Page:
Science
1:16 pm
Fri July 13, 2012

The Nuts And Bolts Of High-Speed Rail

California lawmakers gave the green light to the first phase of construction of high-speed rail in the state. Does this mean that America is on track for faster, sleeker trains? What potential speed bumps still lie ahead? Railroad engineer Christopher Barkan discusses the costs, benefits and state of the technology.

Health
1:12 pm
Fri July 13, 2012

Tumors Evade Treatment With Help From Neighboring Cells

What makes some types of cancer resistant to drugs? Reporting in Nature, researchers write that cancer cells may be dodging treatment with help from seemingly innocent bystanders. Cancer researcher Todd Golub discusses how a tumor's microenvironment may affect its behavior.

Health
1:05 pm
Fri July 13, 2012

Silk Stretches Drugs' Shelf Life To New Lengths

Researchers have found a fridge-free way to store vaccines and antibiotics. Biomedical engineer David Kaplan, senior author of the study in the Proceedings of the National Academy of Sciences, discusses how heat-sensitive drugs wrapped in silk stay effective for months at high temperatures.

Bob Mondello, who jokes that he was a jinx at the beginning of his critical career, "hired to write for every small paper in Washington, D.C., just as it was about to fold," saw that jink broken in 1984, when he came to NPR.

For more than a quarter-century, Mondello has reviewed movies and covered the arts for NPR News, seeing at least 250 films and 100 plays annually, then sharing critiques and commentaries about the most intriguing on NPR's award-winning newsmagazine All Things Considered. In 2005, he conceived and co-produced NPR's eight-part series "American Stages," exploring the history, reach, and accomplishments of the regional theater movement.

The Two-Way
12:56 pm
Fri July 13, 2012

Norman Sas, The Genius Behind Electric Football, Dies

Setting up the players. Where would they go after the switch is thrown?
Beth A. Keiser AP

Some of us are old enough to remember when electric football first became one of the coolest toys.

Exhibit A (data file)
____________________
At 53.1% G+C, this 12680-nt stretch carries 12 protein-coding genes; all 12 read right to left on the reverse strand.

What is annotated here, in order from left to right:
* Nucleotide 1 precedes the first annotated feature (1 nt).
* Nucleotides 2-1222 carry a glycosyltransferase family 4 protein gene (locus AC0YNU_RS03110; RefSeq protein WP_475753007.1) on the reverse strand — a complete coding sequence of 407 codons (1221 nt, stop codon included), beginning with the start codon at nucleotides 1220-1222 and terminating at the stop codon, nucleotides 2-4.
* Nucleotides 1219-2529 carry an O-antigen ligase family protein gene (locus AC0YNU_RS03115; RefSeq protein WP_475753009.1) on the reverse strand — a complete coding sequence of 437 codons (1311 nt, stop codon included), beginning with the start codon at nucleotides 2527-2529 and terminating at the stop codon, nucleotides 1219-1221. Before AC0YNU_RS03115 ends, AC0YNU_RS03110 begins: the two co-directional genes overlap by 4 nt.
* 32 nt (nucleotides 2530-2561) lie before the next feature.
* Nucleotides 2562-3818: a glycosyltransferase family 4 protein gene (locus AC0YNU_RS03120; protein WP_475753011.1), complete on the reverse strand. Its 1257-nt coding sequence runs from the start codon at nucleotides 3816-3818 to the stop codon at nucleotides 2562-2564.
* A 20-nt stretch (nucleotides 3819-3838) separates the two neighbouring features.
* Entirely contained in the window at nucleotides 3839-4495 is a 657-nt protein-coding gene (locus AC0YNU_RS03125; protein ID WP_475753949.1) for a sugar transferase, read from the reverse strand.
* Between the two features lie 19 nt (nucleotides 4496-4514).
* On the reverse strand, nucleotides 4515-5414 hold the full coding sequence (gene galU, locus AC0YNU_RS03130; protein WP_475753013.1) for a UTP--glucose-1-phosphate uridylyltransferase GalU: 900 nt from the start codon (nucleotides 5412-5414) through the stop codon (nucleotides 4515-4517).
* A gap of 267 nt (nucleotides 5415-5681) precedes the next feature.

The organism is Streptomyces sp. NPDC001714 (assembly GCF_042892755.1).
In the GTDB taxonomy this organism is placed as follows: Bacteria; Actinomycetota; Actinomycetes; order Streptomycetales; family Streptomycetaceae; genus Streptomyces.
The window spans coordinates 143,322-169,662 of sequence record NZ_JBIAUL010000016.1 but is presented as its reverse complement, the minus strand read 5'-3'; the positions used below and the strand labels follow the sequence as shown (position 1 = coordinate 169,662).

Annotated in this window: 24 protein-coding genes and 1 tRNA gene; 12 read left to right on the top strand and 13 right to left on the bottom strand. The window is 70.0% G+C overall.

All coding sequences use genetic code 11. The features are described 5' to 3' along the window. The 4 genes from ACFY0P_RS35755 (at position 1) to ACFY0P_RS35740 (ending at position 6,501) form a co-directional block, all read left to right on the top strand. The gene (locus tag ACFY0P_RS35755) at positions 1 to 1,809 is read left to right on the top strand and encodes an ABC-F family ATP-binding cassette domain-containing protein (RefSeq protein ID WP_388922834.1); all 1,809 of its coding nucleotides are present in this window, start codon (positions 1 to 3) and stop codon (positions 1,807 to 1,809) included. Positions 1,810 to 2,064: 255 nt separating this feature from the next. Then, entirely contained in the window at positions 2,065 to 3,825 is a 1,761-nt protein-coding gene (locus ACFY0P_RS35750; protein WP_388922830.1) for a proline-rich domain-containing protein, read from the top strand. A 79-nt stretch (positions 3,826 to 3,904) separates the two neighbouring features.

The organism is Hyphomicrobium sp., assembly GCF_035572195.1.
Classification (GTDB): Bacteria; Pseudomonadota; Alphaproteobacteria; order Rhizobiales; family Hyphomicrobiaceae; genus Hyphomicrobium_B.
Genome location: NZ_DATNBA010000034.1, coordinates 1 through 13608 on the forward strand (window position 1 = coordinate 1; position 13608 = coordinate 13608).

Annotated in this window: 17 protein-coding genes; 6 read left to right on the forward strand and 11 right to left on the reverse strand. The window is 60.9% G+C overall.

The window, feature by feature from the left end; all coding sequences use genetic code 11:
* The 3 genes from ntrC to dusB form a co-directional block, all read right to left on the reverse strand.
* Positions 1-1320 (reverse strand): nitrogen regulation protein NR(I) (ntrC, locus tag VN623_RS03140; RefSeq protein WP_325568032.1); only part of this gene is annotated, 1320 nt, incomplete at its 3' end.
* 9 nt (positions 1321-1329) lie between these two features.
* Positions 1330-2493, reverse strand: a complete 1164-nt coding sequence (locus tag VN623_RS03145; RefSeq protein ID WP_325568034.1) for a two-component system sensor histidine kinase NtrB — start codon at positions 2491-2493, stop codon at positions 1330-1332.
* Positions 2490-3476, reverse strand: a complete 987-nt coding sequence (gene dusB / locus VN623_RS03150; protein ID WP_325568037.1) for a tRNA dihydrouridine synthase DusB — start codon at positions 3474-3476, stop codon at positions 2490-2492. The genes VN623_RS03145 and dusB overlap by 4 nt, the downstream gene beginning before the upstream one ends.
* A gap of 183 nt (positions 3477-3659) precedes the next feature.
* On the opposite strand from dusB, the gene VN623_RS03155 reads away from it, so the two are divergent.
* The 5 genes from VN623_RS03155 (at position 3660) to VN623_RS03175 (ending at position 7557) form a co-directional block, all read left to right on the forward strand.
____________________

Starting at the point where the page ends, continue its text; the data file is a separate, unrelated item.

Versions had been around since just after World War II. But when the NFL attached its name to the vibrating game in 1967, it quickly became one of those must-haves for many young boys.

Not that most of us could really get the plastic players to do what we wanted.

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Movies
12:48 pm
Fri July 13, 2012

Looking For The Megabucks? Think Megapixels

Ice Age: Continental Drift, which comes out July 13, is the fourth film in the animated franchise. Since Toy Story marked the beginning of the era of entirely computer-animated films, they've been a studio's safest bet for big earnings at the box office and beyond.
Blue Sky Studios & 20th Century Fox

Originally published on Fri July 13, 2012 10:30 pm

Imagine you're a movie producer, and you've got a couple of hundred million dollars to gamble on a single massive blockbuster. Which genre do you suppose will be your safest bet — superhero? Action-adventure? Sci-fi? All of those have had huge successes, but they've also all had hugely expensive failures.

There's one genre, though, that's hardly a gamble at all. It's been almost foolproof since it first came into being in 1995: computer animation.

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The Two-Way
12:48 pm
Fri July 13, 2012

ACLU Files 'Groundbreaking' Lawsuit Claiming Right To Learn To Read

Originally published on Fri July 13, 2012 12:59 pm

The American Civil Liberties Union of Michigan filed suit against the state on Thursday on behalf of about 1,000 grade-school kids from Highland Park, Mich. who are not reading at grade level.

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The Two-Way
11:55 am
Fri July 13, 2012

Cheney: If There's Another Sept. 11, I Want Romney In The Oval Office

Former Vice President Dick Cheney, on November 2010 in Dallas.
Tom Pennington Getty Images

Former Vice President Dick Cheney at a Wyoming fundraiser he hosted Thursday for Republican presidential candidate Mitt Romney (via MSNBC's First Read):

"Sooner or later there is going to be a big surprise. Usually a very unpleasant one. Whether it's 9-11 or the other kinds of difficulties or crises that arrive, they always do. ...

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Shots - Health Blog
11:39 am
Fri July 13, 2012

Generic Drugs Make Dent In Global AIDS Pandemic

Originally published on Fri July 13, 2012 12:02 pm

In the absence of a cure or vaccine for HIV/AIDS, drug treatment has at least helped lower the pandemic's toll.

Since 2003, much of the treatment dispensed in hard-hit countries has come in the form of generic versions of previously expensive drugs. The President's Emergency Plan For AIDS Relief, or PEPFAR, has paid for quite a bit of the medicine.

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'It's All Politics': NPR's Weekly News Roundup
11:31 am
Fri July 13, 2012

It's All Politics, July 12, 2012

Evan Vucci AP

Mitt Romney, hearing boos at the NAACP convention, now knows what we go through each week on the podcast. President Obama, facing poor economic news, changes the subject with an assault on Romney and the GOP on taxes. Plus updates on Reps Charlie Rangel (victory), Jesse Jackson Jr. (health), Shelley Berkley (ethics) and Thad McCotter (skadoodle).

Join NPR's Ken Rudin and guest host Brian Naylor for this week's political roundup.

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